Tree climbing instructor Harv Teitelbaum believes in a "hands on" approach to nature.© Harv Teitelbaum
The answer is yes. Studies have shown that we are psychologically healthier when we spend time around trees and in woods. But time constraints and the stress of daily life often limit our interactions to a quick appreciation of the bottom few feet of a few trees from ground level. There is another way, a way that utilizes rope and modern techniques to non-intrusively rekindle this ancient relationship: Recreational Tree Climbing (RTC).
Here’s how it works: Arborist rope is worked up and over a branch that has been determined to be safe for climbing activities. When the end of the rope is brought down, a series of knots are tied to connect the doubled rope to a special saddle and allow for pushing oneself up into the canopy. Bark protecting devices are used to ensure that the sliding rope does not damage the tree. The doubled rope provides a strength advantage, allowing most individuals to participate comfortably.
While there are many participants and supporters of RTC, not everyone thinks humans should be up in trees. Some feel our presence harms trees and disturbs wildlife, and that the canopy was one of the last remaining areas safe from human intrusion.
This "hands off nature" attitude is a relatively recent aberration in the history of the primate-tree relationship. During the Paleocene and Eocene eras, when forests were expanding across what is now North America, there were arboreal primates expanding their range along with them—ancient relatives of lemurs and tarsiers. The tree dwellers benefited by being safe from predators, while the trees received help in dispersing their seeds. Primates could climb to an abundant food supply in the canopy, while the trees were exercised and pruned of dead wood. We now know that trees respond to swaying much in the manner we respond to exercise, that is, by stimulating tissue growth and helping the tree shore up its weaker points. Even the occasional slight damage to bark or limb might help to stimulate the immune system, much as the small cuts and bruises we receive growing up help us maintain future health. Trees have historically benefited from primate action, through the pruning of deadwood, the spreading of seed and the removal of tree "dandruff," the occasional bit of bark or lodged dead plant material.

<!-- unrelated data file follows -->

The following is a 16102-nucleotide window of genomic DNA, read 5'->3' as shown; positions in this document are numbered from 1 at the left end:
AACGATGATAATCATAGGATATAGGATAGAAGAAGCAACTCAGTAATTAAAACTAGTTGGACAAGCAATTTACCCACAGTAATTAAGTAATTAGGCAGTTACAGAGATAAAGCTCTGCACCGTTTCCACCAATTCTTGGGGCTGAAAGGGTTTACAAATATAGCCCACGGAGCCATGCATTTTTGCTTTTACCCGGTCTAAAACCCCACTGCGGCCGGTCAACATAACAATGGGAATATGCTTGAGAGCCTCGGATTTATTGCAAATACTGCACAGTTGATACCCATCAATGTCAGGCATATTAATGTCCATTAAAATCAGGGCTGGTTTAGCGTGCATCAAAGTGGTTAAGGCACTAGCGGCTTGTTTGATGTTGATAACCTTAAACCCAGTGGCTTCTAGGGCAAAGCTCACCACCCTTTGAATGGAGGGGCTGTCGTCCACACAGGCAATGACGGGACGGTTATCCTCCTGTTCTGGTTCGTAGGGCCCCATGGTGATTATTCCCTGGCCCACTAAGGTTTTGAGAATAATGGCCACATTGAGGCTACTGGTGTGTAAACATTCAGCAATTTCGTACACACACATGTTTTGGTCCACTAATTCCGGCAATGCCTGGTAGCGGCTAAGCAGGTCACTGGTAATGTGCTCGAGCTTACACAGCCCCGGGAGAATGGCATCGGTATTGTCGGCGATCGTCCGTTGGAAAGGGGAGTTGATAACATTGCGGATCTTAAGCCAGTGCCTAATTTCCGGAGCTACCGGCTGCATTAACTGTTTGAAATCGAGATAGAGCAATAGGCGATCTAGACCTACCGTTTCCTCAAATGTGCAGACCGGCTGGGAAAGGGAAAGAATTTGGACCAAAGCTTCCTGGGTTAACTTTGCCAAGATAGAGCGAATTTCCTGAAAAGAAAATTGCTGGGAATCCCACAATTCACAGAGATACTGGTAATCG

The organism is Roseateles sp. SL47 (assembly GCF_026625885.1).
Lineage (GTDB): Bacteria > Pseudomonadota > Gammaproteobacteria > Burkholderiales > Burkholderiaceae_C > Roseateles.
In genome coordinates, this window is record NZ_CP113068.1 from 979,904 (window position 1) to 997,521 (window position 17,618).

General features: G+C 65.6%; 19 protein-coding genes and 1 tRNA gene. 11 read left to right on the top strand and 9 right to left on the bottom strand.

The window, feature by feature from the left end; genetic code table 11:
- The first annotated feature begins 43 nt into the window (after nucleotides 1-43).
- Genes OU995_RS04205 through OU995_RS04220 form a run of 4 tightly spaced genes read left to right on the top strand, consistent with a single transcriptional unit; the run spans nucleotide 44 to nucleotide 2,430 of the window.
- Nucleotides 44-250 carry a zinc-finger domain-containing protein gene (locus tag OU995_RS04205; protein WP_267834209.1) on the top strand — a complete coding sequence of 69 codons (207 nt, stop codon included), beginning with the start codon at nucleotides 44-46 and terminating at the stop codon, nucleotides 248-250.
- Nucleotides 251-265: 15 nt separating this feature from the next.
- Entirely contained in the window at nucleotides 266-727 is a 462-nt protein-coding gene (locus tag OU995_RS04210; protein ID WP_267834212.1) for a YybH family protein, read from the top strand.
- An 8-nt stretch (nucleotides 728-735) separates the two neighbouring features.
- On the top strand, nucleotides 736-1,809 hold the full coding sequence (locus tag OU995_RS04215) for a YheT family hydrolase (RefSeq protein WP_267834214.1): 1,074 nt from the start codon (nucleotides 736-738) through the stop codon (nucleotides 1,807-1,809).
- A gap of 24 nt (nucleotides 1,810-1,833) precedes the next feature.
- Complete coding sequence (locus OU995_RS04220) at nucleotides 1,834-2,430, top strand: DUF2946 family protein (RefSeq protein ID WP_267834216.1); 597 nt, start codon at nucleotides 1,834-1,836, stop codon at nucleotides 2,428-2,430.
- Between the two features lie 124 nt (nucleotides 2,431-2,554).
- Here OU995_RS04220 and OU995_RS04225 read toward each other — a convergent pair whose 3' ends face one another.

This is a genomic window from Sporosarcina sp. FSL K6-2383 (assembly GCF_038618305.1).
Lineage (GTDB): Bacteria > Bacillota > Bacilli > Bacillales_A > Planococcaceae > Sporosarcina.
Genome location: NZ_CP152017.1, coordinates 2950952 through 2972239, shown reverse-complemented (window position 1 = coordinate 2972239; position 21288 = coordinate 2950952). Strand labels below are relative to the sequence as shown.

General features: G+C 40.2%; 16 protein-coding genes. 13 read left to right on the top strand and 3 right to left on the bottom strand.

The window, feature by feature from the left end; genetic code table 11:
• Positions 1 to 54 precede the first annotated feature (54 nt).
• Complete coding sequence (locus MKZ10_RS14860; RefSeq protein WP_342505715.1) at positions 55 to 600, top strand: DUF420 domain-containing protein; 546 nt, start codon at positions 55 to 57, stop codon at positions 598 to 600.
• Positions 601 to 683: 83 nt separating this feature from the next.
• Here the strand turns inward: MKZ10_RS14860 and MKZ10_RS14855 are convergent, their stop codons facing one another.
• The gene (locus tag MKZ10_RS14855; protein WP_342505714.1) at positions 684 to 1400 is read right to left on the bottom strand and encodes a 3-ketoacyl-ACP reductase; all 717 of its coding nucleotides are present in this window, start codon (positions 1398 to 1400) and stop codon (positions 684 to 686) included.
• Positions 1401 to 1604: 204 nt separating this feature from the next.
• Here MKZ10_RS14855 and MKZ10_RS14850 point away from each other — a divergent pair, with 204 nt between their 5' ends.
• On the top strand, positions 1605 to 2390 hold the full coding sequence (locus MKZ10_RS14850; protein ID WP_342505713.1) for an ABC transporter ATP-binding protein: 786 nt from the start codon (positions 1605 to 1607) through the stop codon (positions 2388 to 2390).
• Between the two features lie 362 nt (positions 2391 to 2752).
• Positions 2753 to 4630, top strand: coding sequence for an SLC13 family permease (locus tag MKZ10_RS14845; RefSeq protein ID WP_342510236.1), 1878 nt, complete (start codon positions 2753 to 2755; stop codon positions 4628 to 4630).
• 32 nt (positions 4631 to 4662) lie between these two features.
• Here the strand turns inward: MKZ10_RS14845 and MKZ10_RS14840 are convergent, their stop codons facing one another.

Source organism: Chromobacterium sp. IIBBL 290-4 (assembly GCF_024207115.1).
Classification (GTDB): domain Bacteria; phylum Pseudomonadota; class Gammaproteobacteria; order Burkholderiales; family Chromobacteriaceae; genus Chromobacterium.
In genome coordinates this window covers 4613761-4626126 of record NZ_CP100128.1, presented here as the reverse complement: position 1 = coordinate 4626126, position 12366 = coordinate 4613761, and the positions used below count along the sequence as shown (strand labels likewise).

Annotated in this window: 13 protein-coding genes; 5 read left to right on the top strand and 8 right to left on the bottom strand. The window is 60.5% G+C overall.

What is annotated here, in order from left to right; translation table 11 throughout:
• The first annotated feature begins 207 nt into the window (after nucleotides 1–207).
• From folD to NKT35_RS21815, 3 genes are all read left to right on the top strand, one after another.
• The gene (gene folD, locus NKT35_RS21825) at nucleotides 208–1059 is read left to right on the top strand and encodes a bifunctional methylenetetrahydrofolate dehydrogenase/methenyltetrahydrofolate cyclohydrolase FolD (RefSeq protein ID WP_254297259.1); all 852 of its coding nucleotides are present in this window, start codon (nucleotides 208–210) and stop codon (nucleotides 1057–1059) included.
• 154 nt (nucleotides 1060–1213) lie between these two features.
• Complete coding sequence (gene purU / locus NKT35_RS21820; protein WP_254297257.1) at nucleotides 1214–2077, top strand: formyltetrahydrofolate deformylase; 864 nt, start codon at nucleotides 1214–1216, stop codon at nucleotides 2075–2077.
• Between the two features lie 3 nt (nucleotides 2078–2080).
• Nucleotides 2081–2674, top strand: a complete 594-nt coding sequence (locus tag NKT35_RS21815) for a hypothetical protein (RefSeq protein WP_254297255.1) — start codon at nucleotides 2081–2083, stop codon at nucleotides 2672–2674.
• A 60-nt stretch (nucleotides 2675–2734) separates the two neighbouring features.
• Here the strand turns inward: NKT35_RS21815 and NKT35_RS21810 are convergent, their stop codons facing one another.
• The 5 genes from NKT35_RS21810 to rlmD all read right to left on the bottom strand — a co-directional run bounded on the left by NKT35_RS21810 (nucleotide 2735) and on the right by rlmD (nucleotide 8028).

The nature-as-museum philosophy only serves to perpetuate the separation of humans from nature. Depriving ourselves and the natural world of our presence and touch, hurts both us and the nature we seek to protect and is ultimately self-defeating.
The ancient forests grew, but the arboreal primates disappeared with a changing climate. Today, with the exception of birds, squirrels and a few other visitors knocking off bits of bark and other material as they scurry along, many of our trees are eerily silent and empty (perhaps even lonely?) compared to canopies in other parts of the world teeming with fauna.
We have greatly affected and continue to affect all Earth’s ecosystems. Just as forests and arboreal primates co-evolved for millenia, areas we now label "natural" or "wilderness" are today dependent on a human presence for their sustainability and health, if not their very survival. Confusing neglect or avoidance with "natural" has too often resulted in unhealthy, densely packed and fire-prone ecosystems.
When you climb up into a tree, you feel an almost immediate feeling of peace, of connecting with something deep-seated and right. More than a commodity, more than a resource, more than a place, trees are home. We belong in nature and in trees.
Now this new and growing activity is available to all who wish to join in. It"s fun, invigorating and sometimes life-changing. More than 50,000 climbs have been conducted worldwide by individuals and facilitators associated with Tree Climbers International (TCI), an international community of recreational tree climbers. There are now tree-climbing schools and communities, sometimes called "groves" by enthusiasts, in several U.S. states and foreign countries. These include Tree Climbing Colorado, Tree Climbing Mississippi, Tree Climbing USA (Georgia), Tree Climbing Northwest (Oregon), Dancing with Trees (Georgia), Arborquest (Michigan), Tree Climbing Japan, Tree Climbing Taiwan, Accrobranche (France), Tree Climbing Italy and Tree Climbing Holland, among others. At some of these, you can even learn to climb on your own, becoming an officially designated climber, by taking training from a certified instructor.
But there is another upcoming opportunity to experience recreational tree climbing, hang out with many of its principal facilitators and instructors, and perhaps even learn to climb on your own. The Sixth Annual International Recreational Tree Climbing Rendezvous will be held in Colorado this year, from August 29 through September 3. And it is open to anyone interested in either becoming a climber or simply learning more about RTC.
The Rendezvous will take place just northwest of Boulder, Colorado, on 1,000 acres of Ponderosa pine forest and meadows. There will be workshops on experiencing the joys of our connection to trees and tree climbing, along with climbing opportunities and technical workshops on new techniques and equipment. The Basic Tree Climbing Course will also be offered for those who wish to learn all the basics necessary to climb on their own. Once trained, and with the proper equipment, recreational tree climbing is a lifelong activity that can be enjoyed almost anywhere.
Join the growing community of recreational tree climbers in Colorado this summer to begin experiencing the joys of tree climbing.
HARV "PONDEROSA" TEITELBAUM is a Senior Certified Instructor with Tree Climbing Colorado.
CONTACT: The Sixth Annual International Recreational Tree Climbing Rendezvous